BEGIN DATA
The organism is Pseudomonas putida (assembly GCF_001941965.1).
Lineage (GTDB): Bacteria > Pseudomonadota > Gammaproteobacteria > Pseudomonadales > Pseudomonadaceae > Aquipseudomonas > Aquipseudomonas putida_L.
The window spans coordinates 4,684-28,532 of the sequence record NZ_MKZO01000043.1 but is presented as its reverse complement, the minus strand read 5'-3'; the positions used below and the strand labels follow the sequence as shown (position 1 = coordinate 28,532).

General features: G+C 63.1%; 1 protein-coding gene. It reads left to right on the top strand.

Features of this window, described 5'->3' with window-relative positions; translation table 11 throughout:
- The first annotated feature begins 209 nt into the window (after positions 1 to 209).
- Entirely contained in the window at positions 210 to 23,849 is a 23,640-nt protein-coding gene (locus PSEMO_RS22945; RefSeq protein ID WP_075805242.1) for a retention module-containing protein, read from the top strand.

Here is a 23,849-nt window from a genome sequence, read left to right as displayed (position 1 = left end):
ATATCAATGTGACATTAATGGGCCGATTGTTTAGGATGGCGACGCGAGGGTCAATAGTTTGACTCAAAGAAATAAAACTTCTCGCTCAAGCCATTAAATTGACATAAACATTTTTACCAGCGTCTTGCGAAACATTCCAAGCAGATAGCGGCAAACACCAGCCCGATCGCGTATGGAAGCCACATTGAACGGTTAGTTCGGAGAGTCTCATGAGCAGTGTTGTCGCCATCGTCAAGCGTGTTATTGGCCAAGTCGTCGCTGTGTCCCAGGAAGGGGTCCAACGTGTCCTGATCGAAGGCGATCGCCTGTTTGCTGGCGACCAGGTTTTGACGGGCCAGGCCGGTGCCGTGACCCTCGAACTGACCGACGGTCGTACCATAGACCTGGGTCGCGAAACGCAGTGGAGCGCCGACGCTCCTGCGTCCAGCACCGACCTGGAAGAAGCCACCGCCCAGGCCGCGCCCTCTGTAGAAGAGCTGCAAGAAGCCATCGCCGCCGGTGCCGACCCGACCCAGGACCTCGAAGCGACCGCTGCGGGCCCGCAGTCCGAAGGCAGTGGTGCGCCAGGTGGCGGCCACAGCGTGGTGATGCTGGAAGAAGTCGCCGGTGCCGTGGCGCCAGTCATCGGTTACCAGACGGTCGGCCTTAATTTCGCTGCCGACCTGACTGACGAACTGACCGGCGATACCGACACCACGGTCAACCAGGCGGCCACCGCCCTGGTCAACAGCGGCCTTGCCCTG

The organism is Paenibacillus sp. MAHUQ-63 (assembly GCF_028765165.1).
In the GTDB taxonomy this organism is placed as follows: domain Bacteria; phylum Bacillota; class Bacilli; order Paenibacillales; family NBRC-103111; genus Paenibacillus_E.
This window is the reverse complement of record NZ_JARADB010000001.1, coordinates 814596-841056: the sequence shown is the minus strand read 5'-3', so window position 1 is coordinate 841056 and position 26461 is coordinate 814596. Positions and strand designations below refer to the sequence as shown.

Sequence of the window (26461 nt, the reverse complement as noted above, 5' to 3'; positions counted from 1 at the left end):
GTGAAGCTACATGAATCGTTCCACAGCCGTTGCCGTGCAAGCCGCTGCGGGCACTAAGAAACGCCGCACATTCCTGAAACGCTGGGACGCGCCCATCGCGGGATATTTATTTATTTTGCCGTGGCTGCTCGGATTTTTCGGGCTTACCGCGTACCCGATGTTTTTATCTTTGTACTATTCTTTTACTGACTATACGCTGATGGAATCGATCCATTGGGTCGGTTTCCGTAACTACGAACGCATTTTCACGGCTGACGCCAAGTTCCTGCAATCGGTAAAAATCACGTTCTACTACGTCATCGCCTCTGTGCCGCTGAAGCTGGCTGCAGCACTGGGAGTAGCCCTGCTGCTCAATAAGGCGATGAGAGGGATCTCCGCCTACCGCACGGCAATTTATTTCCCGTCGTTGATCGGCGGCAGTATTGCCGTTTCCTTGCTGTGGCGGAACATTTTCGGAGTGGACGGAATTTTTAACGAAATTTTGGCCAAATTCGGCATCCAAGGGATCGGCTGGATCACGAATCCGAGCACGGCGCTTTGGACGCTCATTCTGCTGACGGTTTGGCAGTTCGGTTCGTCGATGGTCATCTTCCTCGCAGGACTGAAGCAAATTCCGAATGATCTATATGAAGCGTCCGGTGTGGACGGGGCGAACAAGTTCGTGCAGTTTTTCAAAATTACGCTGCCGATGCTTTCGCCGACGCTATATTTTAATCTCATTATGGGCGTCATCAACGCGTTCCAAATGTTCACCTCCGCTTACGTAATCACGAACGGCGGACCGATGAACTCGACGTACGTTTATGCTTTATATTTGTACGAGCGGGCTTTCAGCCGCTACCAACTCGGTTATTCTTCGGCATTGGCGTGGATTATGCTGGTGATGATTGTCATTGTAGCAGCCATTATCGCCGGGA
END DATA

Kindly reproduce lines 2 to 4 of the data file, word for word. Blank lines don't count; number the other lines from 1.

Lineage (GTDB): Bacteria > Pseudomonadota > Gammaproteobacteria > Pseudomonadales > Pseudomonadaceae > Aquipseudomonas > Aquipseudomonas putida_L.
The window spans coordinates 4,684-28,532 of the sequence record NZ_MKZO01000043.1 but is presented as its reverse complement, the minus strand read 5'-3'; the positions used below and the strand labels follow the sequence as shown (position 1 = coordinate 28,532).

General features: G+C 63.1%; 1 protein-coding gene. It reads left to right on the top strand.